Did the Israelites cross the Red Sea which we find on our modern maps by that name, or some other lesser body of water?
This is a point on which there is some disagreement. We should note that the body of water named in the Hebrew text is "yam suph." Though traditionally translated as "Red Sea," a more literal translation is "Sea of Reeds." Some argue that because the Red Sea does have reeds growing densely on many of its banks, the traditional translation is correct. Others (in consultation with various Egyptian texts and archaeological finds) argue that another, more marshy, body of water would better fit this designation. These usually argue for Lake Timsah, further to the north. Barry Beitzel, author of The Moody Atlas of Bible Lands, suggests the Israelites' crossing may have also involved a large canal system of that time (pp. 89-90).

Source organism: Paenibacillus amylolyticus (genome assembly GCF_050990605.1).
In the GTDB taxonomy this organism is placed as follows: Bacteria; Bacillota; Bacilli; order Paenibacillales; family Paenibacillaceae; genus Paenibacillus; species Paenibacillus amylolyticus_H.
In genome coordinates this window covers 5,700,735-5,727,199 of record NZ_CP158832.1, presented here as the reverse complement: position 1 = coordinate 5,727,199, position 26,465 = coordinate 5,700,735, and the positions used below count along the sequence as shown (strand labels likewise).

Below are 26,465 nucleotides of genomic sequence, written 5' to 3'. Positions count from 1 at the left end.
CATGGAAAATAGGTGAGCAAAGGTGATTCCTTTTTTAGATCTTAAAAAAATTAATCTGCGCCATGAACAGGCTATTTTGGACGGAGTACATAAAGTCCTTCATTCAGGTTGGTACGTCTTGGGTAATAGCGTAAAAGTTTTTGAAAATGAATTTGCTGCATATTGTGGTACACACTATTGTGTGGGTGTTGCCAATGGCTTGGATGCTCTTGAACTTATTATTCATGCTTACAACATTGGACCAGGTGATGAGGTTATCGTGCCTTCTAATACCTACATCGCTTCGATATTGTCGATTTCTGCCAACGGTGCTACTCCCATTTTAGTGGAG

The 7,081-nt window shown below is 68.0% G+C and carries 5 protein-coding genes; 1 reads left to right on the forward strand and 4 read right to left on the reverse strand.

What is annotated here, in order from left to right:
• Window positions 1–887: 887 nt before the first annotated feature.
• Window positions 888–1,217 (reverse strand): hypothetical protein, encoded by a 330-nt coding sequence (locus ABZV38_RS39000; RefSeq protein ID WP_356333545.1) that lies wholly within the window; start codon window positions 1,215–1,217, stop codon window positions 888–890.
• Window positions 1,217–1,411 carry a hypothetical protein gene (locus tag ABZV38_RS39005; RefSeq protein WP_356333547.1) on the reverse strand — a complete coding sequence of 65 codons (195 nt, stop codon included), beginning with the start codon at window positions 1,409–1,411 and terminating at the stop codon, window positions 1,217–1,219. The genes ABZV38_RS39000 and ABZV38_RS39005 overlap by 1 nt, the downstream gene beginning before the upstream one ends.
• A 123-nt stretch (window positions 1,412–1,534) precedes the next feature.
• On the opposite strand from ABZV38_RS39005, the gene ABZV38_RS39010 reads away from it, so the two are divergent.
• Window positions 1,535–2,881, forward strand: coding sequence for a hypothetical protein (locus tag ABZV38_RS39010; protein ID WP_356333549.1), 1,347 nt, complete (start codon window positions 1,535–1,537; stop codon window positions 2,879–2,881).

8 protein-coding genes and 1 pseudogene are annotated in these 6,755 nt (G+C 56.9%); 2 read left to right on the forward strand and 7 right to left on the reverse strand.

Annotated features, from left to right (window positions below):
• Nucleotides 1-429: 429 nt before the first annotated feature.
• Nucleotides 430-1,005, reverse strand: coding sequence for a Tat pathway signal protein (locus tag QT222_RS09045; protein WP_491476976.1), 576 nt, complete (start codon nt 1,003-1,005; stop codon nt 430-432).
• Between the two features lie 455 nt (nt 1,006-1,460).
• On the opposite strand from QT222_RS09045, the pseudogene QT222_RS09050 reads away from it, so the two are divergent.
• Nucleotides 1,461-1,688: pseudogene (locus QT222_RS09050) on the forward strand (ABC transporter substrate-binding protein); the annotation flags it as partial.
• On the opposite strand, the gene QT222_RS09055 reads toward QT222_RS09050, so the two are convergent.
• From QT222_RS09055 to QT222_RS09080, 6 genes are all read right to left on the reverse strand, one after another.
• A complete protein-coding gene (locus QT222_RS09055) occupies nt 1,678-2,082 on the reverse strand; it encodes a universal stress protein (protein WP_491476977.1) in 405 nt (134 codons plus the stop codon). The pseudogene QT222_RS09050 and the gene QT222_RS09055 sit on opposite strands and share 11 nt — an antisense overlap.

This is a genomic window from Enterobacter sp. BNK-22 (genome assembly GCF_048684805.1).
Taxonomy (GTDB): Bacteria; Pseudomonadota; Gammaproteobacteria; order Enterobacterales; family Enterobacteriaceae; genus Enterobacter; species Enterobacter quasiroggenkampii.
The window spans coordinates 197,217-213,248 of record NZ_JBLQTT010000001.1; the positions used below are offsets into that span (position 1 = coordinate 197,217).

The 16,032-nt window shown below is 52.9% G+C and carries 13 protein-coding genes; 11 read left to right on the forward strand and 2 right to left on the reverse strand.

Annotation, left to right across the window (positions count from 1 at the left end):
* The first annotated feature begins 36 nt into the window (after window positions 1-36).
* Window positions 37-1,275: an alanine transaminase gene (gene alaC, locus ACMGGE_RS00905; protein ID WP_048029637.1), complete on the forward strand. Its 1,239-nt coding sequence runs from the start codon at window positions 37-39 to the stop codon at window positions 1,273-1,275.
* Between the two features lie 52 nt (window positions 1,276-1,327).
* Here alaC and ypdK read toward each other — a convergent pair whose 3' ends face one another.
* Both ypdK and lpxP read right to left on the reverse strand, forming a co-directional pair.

Whichever position one takes, no diminishment of God's power or the authority of Scripture is involved. Rather, this is simply a question of translation and interpretation of the inerrant text of the Bible in order to determine the location of God's great deliverance of His people from the threat of death through a body of water they otherwise would have been unable to cross. This is why the Exodus crossing is used throughout the Scriptures as a model of the deliverance from the power of sin and death which Christians have through the Cross of Christ.
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